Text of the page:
As organizations seek to become more sustainable, they are recognizing the limitations they face with current data systems that collect and consolidate technical information on your suppliers and their process inputs and outputs in the supply chain. Such systems ideally need to be able to construct value stream maps, life cycle analysis, carbon footprints, and other required documents, as well as track labor and human rights abuses. Current systems are often unable to do so, and have relied on audits…which are often susceptible to abuses such as gifts and incentives. Organizations are beginning to exploit new mobile technologies and social media to compensate for the inability of current audit and data systems to capture what is happening in the supply chain.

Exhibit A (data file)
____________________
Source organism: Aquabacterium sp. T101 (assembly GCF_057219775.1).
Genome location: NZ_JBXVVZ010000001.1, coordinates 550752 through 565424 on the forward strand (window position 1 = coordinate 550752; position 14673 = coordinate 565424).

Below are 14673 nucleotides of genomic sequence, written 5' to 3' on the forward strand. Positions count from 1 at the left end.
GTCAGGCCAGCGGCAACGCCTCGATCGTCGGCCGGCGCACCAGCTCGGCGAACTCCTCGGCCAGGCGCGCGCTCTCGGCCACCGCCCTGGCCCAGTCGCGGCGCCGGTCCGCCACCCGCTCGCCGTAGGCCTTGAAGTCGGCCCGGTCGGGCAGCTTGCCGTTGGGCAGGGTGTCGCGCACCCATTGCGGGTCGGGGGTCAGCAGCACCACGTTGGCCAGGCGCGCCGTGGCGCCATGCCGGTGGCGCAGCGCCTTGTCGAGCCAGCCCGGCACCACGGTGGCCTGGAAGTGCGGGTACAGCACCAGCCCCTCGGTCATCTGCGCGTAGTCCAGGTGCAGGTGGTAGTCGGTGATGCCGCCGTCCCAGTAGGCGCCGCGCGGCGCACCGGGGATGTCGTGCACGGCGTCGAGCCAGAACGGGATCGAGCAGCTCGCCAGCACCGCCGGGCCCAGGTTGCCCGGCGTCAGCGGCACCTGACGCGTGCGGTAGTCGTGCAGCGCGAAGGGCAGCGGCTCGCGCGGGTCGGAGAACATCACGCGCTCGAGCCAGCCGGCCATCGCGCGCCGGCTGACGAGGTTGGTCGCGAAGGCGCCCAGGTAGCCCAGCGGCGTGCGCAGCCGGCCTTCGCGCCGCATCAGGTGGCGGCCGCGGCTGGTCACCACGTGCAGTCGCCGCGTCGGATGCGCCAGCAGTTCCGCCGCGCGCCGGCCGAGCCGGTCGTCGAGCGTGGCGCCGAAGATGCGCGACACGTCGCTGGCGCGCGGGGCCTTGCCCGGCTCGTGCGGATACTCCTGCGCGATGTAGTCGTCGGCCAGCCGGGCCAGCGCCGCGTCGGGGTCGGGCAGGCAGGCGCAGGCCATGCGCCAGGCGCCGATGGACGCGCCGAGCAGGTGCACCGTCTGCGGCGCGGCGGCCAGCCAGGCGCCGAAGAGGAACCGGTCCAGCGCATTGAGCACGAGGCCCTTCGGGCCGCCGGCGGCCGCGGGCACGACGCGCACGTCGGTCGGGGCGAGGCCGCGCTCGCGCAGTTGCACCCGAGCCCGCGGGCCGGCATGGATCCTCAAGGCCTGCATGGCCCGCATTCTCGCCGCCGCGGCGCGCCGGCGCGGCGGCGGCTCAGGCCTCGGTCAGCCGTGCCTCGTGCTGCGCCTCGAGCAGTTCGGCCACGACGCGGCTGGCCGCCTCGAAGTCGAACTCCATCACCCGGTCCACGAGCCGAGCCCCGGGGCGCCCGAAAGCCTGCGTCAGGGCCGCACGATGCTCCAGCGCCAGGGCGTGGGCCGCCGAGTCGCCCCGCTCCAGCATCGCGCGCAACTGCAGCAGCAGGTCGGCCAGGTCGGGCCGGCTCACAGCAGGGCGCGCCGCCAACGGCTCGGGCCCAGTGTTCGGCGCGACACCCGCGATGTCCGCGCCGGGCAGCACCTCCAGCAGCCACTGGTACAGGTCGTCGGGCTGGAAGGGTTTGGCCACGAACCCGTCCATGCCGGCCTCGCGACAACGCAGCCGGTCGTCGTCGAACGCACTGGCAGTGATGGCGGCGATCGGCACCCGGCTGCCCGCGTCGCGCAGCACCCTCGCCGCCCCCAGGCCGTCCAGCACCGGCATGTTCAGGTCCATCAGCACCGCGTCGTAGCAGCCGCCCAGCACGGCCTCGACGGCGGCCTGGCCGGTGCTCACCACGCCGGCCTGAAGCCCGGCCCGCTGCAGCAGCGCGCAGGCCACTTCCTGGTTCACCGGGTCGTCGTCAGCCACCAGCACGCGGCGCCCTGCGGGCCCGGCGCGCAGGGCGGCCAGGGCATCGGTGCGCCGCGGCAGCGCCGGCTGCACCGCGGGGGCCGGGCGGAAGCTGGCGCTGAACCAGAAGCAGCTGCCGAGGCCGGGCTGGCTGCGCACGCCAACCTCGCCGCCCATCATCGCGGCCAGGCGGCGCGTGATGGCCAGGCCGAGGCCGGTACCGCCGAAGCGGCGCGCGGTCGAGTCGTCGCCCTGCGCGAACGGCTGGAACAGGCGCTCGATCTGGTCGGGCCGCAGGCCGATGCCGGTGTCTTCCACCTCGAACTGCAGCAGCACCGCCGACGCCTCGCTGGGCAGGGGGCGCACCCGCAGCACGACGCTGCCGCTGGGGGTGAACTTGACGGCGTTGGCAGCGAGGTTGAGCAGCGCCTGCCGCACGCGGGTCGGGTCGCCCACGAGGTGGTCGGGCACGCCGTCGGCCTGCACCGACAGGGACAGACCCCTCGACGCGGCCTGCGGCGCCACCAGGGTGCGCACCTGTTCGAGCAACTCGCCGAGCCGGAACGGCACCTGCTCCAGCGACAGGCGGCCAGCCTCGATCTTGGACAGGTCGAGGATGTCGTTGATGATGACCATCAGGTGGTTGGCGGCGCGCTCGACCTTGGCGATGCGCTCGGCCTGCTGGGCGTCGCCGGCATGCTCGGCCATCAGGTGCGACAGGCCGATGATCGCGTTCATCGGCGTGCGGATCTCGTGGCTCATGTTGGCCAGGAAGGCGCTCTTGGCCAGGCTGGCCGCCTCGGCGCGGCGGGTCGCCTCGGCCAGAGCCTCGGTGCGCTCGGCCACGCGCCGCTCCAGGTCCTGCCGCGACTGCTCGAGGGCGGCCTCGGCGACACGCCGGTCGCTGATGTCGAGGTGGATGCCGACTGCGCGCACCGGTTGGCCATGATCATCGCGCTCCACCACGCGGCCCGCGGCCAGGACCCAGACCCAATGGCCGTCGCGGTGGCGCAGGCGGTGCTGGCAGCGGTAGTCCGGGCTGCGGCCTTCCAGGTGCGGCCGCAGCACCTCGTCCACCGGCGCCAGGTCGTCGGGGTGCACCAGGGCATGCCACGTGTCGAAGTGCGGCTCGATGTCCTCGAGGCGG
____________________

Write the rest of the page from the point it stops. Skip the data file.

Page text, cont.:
A great example was identified by Kimberly Allen in her TFI Blog. She points out a new offering by Labor Voices offers a new type of supply chain intelligence. Rather than relying on experts such as factory managers or 3rd party inspectors, it utilizes the crowd-sourced intelligence of many factory workers. Laborers can submit direct, real-time information about working conditions and practices over their cell phone, supplying the critical “last mile” of data that is often untapped. For example, suppose workers are not being paid on time, or being forced to work excessively long hours, they can upload their comments to that effect. A company (such as an electronics or apparel vendor) presents LaborVoices (LV) with its concerns, such as a factory or region where suspected abuses are taking place. Within a month, LV ramps up its technology and creates a social infrastructure of partners in the region (NGO’s, trade unions, etc.), and then starts collecting data from workers, which are then analyzed and presented to the customer in a report. This is a radically new way of overcoming the traditional “greenwashing” that often occurs through audits, which in some cases are susceptible to payoffs or other scams.